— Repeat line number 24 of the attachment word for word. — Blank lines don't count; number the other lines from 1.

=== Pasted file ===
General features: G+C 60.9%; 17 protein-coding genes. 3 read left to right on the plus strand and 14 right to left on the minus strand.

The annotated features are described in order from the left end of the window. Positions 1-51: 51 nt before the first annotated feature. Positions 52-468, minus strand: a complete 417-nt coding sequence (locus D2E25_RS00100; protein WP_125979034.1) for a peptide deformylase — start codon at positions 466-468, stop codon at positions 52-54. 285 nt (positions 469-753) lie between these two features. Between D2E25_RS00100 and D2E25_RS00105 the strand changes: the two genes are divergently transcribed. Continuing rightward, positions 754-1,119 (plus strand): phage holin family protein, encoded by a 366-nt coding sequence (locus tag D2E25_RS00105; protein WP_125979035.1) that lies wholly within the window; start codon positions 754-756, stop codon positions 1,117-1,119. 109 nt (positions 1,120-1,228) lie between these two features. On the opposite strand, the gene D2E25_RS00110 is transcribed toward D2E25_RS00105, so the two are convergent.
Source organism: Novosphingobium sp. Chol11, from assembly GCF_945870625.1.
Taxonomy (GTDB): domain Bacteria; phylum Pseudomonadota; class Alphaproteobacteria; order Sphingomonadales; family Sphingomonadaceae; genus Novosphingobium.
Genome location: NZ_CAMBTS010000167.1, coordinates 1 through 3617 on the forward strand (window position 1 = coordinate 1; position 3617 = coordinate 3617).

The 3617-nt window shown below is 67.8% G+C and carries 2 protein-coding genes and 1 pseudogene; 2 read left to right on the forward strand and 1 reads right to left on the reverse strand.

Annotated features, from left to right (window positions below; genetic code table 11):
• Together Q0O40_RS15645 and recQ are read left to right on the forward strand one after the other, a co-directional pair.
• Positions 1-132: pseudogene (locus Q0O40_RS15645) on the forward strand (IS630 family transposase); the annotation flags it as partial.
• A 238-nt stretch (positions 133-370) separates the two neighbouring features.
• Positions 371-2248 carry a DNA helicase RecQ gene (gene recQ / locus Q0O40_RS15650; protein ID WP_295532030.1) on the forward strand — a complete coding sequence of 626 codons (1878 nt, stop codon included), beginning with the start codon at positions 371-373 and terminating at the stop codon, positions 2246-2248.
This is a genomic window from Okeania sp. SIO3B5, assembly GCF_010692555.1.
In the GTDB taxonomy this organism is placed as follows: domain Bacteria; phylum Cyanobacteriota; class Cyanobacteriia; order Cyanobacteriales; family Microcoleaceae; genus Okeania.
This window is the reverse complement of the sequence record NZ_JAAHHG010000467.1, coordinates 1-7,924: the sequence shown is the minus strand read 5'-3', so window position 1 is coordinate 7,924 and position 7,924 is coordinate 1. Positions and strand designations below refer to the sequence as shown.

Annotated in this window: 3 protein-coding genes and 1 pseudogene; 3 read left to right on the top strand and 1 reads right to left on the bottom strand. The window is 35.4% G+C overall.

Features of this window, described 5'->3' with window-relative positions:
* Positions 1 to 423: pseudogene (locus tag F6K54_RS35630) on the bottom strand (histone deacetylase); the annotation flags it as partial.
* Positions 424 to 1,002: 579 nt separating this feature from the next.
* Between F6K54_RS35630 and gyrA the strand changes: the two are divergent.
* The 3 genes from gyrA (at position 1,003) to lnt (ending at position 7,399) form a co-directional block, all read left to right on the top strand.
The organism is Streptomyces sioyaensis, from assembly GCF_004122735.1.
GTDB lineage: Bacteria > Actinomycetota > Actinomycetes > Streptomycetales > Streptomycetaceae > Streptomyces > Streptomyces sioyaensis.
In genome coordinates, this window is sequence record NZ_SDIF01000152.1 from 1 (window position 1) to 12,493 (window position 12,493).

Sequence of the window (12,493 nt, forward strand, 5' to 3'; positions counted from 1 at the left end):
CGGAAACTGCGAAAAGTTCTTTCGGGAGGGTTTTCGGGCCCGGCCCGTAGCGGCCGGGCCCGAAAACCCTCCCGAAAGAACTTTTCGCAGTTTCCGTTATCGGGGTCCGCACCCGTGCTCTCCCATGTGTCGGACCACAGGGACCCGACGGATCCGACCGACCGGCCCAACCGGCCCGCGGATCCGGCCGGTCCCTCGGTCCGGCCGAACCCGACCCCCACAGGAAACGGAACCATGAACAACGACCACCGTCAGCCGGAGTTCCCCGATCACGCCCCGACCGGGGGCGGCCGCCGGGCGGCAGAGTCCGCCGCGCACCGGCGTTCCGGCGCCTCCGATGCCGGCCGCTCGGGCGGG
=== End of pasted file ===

Sequence of the window (12,493 nt, forward strand, 5' to 3'; positions counted from 1 at the left end):